Secondary Logo

Journal Logo

Institutional members access full text with Ovid®

Update on HIV-1 viral load blips

Nettles, Richard E; Kieffer, Tara L

Current Opinion in HIV and AIDS: March 2006 - Volume 1 - Issue 2 - p 157–161
doi: 10.1097/01.COH.0000203834.24221.13
Reservoirs: Clinical science
Buy

Purpose of review Many patients on highly active antiretroviral therapy with undetectable levels of HIV-1 RNA experience viral load blips. True periods of detectable viremia raise concerns that regimen potency is inadequate to suppress viral replication completely, which could lead to the development of resistance. Because blips are not associated with long-term clinical or virological failure in most studies, there is uncertainty over their clinical significance.

Recent findings Recent data help explain the lack of association between blips and clinical or virological failure. Many blips are not an actual rise in viral load, but instead represent normal biological fluctuations around a mean viral load below 50 copies/ml as well as statistical variations around the detection limit of the viral load assay. Some blips may also result from laboratory processing artefacts. Therefore, most blips are not reproducible on duplicate viral load measurements. With frequent viral load measurements, there is less correlation between blips and demographic, treatment, or HIV-associated clinical factors than previously reported. Likewise, many blips are often unrelated to intercurrent illnesses, vaccination, non-adherence, or decreases in antiretroviral drug concentrations. Most importantly, new genotypic resistance mutations do not develop before, during, or immediately after most blips.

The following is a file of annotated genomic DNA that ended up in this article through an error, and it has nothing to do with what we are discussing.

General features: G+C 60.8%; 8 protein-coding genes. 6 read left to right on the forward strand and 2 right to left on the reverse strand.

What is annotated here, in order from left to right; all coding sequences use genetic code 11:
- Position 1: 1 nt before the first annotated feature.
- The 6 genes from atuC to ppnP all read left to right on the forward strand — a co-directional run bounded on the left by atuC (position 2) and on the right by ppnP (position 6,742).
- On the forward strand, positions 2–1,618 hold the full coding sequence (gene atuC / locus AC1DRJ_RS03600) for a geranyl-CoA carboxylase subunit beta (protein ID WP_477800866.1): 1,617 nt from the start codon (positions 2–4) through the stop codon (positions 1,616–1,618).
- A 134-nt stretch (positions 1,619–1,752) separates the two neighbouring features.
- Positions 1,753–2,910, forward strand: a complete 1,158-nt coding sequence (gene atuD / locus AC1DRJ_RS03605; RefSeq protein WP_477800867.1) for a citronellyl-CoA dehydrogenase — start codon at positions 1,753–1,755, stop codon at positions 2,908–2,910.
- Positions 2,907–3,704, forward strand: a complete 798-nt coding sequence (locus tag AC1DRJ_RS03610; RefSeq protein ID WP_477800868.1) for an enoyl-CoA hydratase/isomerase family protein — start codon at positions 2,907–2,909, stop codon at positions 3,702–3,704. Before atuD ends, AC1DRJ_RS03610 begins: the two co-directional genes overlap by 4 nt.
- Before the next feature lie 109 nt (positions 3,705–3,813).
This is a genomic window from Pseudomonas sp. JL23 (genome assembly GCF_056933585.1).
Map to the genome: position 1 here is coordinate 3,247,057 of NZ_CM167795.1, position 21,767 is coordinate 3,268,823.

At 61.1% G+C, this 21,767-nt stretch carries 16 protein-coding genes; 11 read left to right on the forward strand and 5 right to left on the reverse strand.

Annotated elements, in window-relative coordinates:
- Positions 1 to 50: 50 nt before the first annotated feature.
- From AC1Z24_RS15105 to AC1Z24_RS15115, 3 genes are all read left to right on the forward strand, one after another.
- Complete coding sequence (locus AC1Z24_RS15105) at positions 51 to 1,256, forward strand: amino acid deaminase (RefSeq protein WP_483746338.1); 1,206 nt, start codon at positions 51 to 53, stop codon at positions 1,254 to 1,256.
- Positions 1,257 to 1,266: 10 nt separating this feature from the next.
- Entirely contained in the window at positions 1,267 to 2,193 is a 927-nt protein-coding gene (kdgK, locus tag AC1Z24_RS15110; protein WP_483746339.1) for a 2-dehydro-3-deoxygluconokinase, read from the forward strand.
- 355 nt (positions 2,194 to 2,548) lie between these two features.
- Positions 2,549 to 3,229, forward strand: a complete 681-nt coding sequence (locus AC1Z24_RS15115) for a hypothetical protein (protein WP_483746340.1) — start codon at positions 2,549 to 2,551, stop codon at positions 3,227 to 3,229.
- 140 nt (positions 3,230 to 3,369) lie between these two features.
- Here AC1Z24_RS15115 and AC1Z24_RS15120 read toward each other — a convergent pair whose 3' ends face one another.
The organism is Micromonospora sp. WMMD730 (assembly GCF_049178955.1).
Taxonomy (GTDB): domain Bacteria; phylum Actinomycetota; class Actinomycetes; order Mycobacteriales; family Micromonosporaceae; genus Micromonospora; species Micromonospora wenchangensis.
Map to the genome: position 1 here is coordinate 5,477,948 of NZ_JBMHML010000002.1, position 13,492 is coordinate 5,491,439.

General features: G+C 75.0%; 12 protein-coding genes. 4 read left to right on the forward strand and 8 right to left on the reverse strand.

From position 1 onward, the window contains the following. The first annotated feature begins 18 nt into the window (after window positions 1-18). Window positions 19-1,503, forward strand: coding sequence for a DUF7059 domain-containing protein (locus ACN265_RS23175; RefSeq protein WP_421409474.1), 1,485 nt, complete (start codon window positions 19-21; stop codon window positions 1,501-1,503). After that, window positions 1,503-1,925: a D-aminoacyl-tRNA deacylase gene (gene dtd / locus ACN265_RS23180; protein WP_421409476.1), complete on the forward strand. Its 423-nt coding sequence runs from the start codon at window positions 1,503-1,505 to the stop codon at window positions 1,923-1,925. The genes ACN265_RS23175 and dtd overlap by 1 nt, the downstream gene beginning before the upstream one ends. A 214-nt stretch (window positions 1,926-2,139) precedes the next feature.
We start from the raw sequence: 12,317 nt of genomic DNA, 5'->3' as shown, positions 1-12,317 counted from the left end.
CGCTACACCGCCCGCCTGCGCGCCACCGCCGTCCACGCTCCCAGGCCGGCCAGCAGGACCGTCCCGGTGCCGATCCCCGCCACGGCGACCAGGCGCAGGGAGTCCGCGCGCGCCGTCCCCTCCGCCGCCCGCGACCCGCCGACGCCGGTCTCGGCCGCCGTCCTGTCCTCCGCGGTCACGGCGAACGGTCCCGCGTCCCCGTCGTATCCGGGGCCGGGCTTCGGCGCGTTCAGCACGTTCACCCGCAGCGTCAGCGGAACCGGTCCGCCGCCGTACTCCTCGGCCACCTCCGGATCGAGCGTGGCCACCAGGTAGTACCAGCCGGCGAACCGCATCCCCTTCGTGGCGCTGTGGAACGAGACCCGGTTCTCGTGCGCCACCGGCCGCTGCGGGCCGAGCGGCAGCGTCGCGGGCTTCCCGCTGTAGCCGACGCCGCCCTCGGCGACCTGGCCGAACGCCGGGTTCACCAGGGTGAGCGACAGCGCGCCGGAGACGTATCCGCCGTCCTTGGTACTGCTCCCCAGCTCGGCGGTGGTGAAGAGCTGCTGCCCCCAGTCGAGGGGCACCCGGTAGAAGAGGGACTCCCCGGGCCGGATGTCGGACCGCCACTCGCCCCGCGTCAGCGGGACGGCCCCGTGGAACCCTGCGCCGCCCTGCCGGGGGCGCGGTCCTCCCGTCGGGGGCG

Summary Despite recent findings suggesting that many blips are laboratory or statistical aberrations, it remains important to differentiate blips from early virological failure or persistent detectable low-level viremia. Once the episode of detectable viremia is clearly defined as a blip, however, there should be no cause for clinical concern.

Departments of Medicine, Johns Hopkins University School of Medicine, Baltimore Maryland, USA

Correspondence and requests for reprints to Richard E. Nettles, Bristol Myers Squibb, MS E12-16 PO Box 4000, Princeton, NJ 08543, USA Tel: +1 609 252 3719; fax: +1 609 252 7034; e-mail richard.nettles@bms.com

Sponsorship: This study received financial support from NIAID grants K08 AI060367 (to R.E.N.).

Current affiliations: R.E.N. is currently employed by Bristol Myers Squibb; T.L.K. is currently employer by Vertex Pharmaceutic.

© 2006 Lippincott Williams & Wilkins, Inc.